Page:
So if we see a child
it’s indicated to get a Chem-7,
especially for severe dehydration
because we’re concerned about
imbalance of electrolytes.
And the electrolyte that gets children
in trouble the most is actually sodium.
It is not necessary to get a Chem-7
for a child who has mild dehydration unless
you have other concerns about the child.
Because those children,
once their fluids have been replenished,
will normalize their Chem-7.
So this is how a Chem-7 on
your slide here is organized
when we draw it out shorthand
on a piece of paper.
Sodium, potassium, chloride, bicarb,
BUN and creatinine, and glucose.
Let’s go through some examples.
Here are normal values for your Chem-7.
The sodium is 140, the
potassium is around 3.8.
In this child, the chloride is normal
at 110, and a normal bicarb is 24.
That 24 and that 140 are usually fairly
carefully constricted at that normal value.
The next numbers, the 5 and 0.2,
are the BUN and creatinine.
Those will herald signs of
dehydration if the BUN is very high.
But the creatinine will remain normal
unless the child is in renal failure
or very severely dehydrated.
Glucose may be not so important in
adults, but in children, it’s critical.
Because young children, when they get
dehydrated, often get hypoglycemic.
This is because children’s liver stores
of glycogen are much smaller than adults.
That means that without being
fed for a period of time,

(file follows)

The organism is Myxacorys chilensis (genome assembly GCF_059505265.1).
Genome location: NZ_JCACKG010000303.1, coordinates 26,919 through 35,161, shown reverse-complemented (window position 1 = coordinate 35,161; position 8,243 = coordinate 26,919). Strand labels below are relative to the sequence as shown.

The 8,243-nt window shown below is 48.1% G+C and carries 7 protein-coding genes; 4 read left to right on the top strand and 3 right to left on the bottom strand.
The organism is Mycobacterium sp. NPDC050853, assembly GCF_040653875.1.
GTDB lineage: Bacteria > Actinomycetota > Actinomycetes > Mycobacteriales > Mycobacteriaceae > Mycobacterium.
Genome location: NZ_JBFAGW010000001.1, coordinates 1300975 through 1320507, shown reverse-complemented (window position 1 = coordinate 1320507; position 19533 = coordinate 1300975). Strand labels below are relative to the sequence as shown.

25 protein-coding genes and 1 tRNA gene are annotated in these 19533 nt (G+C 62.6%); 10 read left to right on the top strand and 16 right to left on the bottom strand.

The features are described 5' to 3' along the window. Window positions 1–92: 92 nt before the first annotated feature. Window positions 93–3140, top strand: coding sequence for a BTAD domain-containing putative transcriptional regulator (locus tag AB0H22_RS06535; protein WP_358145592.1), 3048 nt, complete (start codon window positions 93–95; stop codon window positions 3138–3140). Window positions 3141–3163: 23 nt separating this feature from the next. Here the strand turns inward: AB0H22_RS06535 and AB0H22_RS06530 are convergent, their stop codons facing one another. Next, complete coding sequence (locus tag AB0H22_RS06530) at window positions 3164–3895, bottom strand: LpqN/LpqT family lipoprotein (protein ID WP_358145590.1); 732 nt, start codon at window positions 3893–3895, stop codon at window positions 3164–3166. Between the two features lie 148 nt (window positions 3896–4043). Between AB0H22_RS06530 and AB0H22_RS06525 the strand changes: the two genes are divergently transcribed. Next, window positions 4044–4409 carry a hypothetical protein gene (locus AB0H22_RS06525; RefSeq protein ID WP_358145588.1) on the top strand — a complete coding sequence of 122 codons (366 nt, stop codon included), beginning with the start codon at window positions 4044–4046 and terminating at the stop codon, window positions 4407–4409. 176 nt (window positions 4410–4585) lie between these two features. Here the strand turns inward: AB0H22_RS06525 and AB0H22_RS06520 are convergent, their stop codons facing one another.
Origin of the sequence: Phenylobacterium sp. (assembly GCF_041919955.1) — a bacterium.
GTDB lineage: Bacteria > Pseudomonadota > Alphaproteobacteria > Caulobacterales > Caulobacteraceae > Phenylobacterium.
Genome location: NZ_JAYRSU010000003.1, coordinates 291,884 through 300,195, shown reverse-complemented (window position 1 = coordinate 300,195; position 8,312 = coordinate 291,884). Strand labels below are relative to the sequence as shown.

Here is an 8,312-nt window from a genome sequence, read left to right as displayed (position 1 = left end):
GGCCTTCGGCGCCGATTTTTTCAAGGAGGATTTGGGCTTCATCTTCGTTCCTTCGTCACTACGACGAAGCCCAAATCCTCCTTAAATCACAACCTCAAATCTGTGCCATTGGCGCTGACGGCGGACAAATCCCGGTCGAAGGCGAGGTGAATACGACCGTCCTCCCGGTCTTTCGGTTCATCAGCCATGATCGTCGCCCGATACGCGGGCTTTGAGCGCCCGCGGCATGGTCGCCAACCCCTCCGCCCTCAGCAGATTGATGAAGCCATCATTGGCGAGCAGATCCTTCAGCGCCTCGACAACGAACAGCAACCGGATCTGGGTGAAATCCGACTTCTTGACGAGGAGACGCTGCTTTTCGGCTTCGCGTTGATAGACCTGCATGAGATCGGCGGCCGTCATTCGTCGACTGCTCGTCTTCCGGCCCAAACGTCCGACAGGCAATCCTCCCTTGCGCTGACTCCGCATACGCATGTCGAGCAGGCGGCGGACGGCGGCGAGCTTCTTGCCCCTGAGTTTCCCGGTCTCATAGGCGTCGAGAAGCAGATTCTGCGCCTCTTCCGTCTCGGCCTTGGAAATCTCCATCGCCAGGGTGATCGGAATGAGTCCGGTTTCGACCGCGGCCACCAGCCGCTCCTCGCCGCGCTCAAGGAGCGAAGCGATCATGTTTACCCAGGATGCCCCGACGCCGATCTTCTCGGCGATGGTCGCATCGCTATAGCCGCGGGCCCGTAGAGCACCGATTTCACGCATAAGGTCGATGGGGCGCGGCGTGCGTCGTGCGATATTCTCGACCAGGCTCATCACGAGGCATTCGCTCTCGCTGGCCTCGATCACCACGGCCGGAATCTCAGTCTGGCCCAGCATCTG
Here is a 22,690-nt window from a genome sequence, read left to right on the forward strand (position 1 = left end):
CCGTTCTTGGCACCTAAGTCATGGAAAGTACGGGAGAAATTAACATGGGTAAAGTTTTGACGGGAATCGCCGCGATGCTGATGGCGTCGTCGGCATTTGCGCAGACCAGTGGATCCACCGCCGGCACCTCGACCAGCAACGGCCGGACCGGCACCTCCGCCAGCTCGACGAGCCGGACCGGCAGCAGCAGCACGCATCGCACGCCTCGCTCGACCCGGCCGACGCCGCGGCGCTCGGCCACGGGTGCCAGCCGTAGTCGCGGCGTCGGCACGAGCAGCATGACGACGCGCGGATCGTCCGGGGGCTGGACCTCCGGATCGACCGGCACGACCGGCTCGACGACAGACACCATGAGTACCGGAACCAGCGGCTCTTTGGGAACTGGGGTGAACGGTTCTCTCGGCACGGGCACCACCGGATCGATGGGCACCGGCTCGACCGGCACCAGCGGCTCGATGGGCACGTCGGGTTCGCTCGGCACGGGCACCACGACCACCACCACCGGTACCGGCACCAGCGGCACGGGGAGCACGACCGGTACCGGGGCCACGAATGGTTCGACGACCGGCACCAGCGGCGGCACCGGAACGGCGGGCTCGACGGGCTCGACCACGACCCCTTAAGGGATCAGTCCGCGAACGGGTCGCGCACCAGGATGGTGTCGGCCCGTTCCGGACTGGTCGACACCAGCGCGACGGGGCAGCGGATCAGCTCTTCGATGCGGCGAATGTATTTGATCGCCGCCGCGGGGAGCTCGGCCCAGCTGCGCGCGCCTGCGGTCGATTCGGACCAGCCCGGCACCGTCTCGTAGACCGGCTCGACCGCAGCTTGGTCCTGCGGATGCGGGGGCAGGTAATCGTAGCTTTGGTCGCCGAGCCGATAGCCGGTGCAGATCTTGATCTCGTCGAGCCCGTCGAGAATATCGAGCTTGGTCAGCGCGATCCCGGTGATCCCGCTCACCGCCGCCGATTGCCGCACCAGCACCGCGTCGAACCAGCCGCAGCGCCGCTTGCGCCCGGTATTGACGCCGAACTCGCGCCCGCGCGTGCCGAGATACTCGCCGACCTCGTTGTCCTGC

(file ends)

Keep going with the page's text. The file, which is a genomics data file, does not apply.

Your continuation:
they’re at much more
risk for hypoglycemia
and potentially even seizure from a
prolonged period of dehydration.
So here’s what a mild
dehydration may look like.
You can see our patient’s sodium, potassium,
chloride and bicarb are all doing okay.
The BUN has started coming up a little bit
and you can see the glucose has come
down to 70, starting to drift down.
You might even see a slightly low
19 or 20 wouldn’t be surprising.
But those are the key things
that you’re going to see first.
Here’s a child with
The sodium is
starting to creep up.
In this case, this child
is just not drinking.
If the child were eating, say some liquid,
but losing more liquid
than she were drinking,
that child might have a low sodium
even in the face of dehydration.
You can see that now, the
child’s bicarbonate is low.
It’s significantly acidotic
all the way down to 13.
And the chloride is starting to
creep up as a compensatory method.
But there’s something special
about this that we have to note
and it has to do with the sodium,
the chloride and the bicarb.
Remember your equation
for calculating a gap.
In this case, this child
has large anion gap,
which is a sign that this child is
also having a metabolic acidosis.
I’m guessing this child
either has ketones
or this child has lactic acidosis,
which might be driving that gap.
Again, the BUN is coming up and
now the creatinine is coming up
and look how low that
glucose is getting.
Not surprising at all for a child
with moderate dehydration.
So all these numbers are starting
to become pretty significant
and the anion gap is 20,
145 minus 112 minus 13.
In severe dehydration, now we’re
really getting into trouble.
This child’s sodium
is still high.
It might get much higher and we have to
do some very fancy calculations to fix.
But of note, the
chloride’s coming up.
The bicarb’s coming way down and the BUN
and creatinine are significantly elevated.
Look how hypoglycemic
this child is.
You can see how this will happen